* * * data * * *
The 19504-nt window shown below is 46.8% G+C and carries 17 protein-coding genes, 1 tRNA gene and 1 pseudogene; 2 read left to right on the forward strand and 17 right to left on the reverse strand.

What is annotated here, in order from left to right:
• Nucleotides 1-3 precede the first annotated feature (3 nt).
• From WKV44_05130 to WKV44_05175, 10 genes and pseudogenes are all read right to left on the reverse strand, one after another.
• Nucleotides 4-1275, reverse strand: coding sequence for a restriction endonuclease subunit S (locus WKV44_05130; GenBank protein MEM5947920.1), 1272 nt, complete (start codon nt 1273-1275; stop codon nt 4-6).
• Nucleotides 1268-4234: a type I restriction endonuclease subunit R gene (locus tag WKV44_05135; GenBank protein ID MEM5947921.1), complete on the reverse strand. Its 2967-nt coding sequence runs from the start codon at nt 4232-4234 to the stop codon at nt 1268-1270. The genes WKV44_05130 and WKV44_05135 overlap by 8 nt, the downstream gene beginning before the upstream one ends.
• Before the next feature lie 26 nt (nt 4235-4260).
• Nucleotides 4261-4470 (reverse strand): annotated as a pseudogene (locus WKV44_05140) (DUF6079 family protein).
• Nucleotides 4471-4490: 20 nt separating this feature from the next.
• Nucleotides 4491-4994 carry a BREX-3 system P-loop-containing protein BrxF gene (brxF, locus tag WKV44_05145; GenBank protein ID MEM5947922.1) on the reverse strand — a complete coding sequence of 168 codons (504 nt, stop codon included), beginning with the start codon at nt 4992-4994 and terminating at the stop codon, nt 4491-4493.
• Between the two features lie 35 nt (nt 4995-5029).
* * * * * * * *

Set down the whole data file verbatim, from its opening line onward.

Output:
The 19504-nt window shown below is 46.8% G+C and carries 17 protein-coding genes, 1 tRNA gene and 1 pseudogene; 2 read left to right on the forward strand and 17 right to left on the reverse strand.

What is annotated here, in order from left to right:
• Nucleotides 1-3 precede the first annotated feature (3 nt).
• From WKV44_05130 to WKV44_05175, 10 genes and pseudogenes are all read right to left on the reverse strand, one after another.
• Nucleotides 4-1275, reverse strand: coding sequence for a restriction endonuclease subunit S (locus WKV44_05130; GenBank protein MEM5947920.1), 1272 nt, complete (start codon nt 1273-1275; stop codon nt 4-6).
• Nucleotides 1268-4234: a type I restriction endonuclease subunit R gene (locus tag WKV44_05135; GenBank protein ID MEM5947921.1), complete on the reverse strand. Its 2967-nt coding sequence runs from the start codon at nt 4232-4234 to the stop codon at nt 1268-1270. The genes WKV44_05130 and WKV44_05135 overlap by 8 nt, the downstream gene beginning before the upstream one ends.
• Before the next feature lie 26 nt (nt 4235-4260).
• Nucleotides 4261-4470 (reverse strand): annotated as a pseudogene (locus WKV44_05140) (DUF6079 family protein).
• Nucleotides 4471-4490: 20 nt separating this feature from the next.
• Nucleotides 4491-4994 carry a BREX-3 system P-loop-containing protein BrxF gene (brxF, locus tag WKV44_05145; GenBank protein ID MEM5947922.1) on the reverse strand — a complete coding sequence of 168 codons (504 nt, stop codon included), beginning with the start codon at nt 4992-4994 and terminating at the stop codon, nt 4491-4493.
• Between the two features lie 35 nt (nt 4995-5029).